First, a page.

In 2014, Magen David Adom in Israel (MDA) facilitated a unique opportunity for final year undergraduate Paramedic Science students at Victoria University (VU) to engage in a clinical placement program as part of the developing relationship between these two organisations. This inaugural study tour attracted in excess of 80 applications from students, and this popularity has not declined in the years since. In 2016 VU marks the third study tour to be hosted by MDA in Israel.

Paramedic Science degree students at Victoria University undertake 360 hours of clinical placement during their course. Travelling to Israel and observing with the MDA paramedics is a unique and highly valued experience that has enhanced these students post graduate employment prospects, and provided them with lifetime memories and experiences.

Aside from observing on the MDA ambulances, VU paramedic students visited some of the world’s greatest historical and cultural sights including the Dead Sea, Masada, and the Old City of Jerusalem. Coupled with Israel’s many markets, beaches, restaurants and museums, the VU paramedic students on study tour come home with a wealth of learning and life experience from their time in Israel. Every student who has participated in this program has expressed a desire to return to Israel in the future.



The 2014 experience:
The students were provided with a two day Mass Casualty Incident course by MDA, which was certificated on completion. This course provided a valuable insight into local management of national disaster and terrorism related incidents. The students participated in eleven observation shifts, each of eight hours duration (plus incidental overtime). These included day, afternoon and evening shifts. These shifts were undertaken at a total of six branch stations (three in Tel-Aviv and three in Jerusalem). The paramedic staff were welcoming and friendly, and our students were actively sought out to accompany operational crews even when rostered off duty. Our group was heartened by the professionalism of the MDA paramedics, treating patients of all race, nationality and religious affiliation according to their need and without prejudice.

The students were separated into two groups, one in Jerusalem and one in Tel-Aviv for their placements. Some 370 cases were attended by our students, including 23 cardiac arrest cases. One female student even met with the Israeli Prime Minister (Benjamin Netanyahu) as he visited the crew following a critical incident case that they had attended.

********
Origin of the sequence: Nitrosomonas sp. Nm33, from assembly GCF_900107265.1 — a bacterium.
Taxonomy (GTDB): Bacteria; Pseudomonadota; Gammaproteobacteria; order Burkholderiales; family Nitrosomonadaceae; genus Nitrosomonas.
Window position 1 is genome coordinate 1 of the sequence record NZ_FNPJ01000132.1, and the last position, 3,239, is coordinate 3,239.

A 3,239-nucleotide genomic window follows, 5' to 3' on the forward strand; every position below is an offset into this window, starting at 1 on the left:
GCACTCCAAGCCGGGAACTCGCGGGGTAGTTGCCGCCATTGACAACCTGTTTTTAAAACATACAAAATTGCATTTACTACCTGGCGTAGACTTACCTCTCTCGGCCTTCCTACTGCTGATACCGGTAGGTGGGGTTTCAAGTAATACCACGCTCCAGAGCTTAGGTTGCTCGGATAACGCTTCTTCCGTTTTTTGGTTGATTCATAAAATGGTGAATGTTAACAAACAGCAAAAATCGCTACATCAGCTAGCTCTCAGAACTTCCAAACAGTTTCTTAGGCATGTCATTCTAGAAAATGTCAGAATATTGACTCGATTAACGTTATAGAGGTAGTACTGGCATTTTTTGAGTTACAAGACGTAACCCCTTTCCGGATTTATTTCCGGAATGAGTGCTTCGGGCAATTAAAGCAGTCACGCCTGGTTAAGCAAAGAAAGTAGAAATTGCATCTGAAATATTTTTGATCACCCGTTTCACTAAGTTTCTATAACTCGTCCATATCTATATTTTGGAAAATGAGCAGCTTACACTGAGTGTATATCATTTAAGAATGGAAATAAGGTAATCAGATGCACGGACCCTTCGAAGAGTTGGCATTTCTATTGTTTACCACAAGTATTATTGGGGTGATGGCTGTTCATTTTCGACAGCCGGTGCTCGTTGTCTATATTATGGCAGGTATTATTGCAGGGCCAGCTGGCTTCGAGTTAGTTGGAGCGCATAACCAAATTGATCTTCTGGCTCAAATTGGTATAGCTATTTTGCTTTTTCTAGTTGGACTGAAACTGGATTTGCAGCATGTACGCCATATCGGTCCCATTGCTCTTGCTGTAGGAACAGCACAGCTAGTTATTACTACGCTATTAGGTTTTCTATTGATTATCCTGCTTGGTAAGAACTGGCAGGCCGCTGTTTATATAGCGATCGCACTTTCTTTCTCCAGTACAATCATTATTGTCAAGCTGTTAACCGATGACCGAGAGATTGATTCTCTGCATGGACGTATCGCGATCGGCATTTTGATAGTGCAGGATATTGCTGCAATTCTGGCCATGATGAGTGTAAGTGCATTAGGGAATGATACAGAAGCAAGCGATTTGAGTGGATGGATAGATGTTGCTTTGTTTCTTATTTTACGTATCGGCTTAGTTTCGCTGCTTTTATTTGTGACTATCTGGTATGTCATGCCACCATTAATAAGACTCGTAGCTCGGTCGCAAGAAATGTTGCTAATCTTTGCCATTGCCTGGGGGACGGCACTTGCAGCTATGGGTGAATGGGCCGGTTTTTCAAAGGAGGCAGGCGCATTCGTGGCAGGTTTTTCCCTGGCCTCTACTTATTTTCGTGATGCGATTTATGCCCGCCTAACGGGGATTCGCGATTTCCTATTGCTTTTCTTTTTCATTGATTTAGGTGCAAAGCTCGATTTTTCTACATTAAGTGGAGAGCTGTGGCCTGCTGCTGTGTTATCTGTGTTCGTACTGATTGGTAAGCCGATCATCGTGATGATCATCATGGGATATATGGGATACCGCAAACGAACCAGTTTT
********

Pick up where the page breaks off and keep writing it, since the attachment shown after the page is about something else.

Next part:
12 13

This tour was affected by the Gaza war of 2014, which evolved rapidly after we arrived in Israel. Our group witnessed incoming missile attacks from the Gaza region, resulting in air raid protocols being initiated nationally. All rockets in our area were intercepted and no additional risk or hazard was experienced by the students. We gained access early to an iPhone app that delivered a warning of imminent attack. This app is common in Israel, and was widely used. We found it to be a valuable tool for maintaining safety during our stay. This activity enabled the students to fully appreciate the nature of terrorism response, and MDA provided specific instruction for our party with regard to procedure during our initial induction training. It was somewhat interesting to participate in something that Australians have not witnessed since the Second World War, and yet something that is an inherent part of many societies today. This was indeed a unique perspective and one that greatly added to the overall experience.



Student comments after the 2014 tour:
“All MDA staff were exceptional and at no time did I feel threatened by the conflict going on in Israel. It is a trip that I will recommend to every future VU paramedic student and one that I will never forget!”

“I would particularly like to mention a number of paramedics who I worked with. Nitay Bachana, Moshe Danenberg, Gabriel Aronovich and Gronin. These guys were all from the Tel Aviv branch and were extremely kind, welcoming, encouraging, and knowledgeable, and made me feel a part of their team. I would also like to mention Udi and Felix who provided us with anything and everything we needed. They were extremely welcoming and mad our stay and learning experience one I will never forget. This was a highly valuable tour and despite all that was going on, there were never moments I felt uncomfortable, unwelcome or unsafe. I would recommend applying for this tour to everyone.”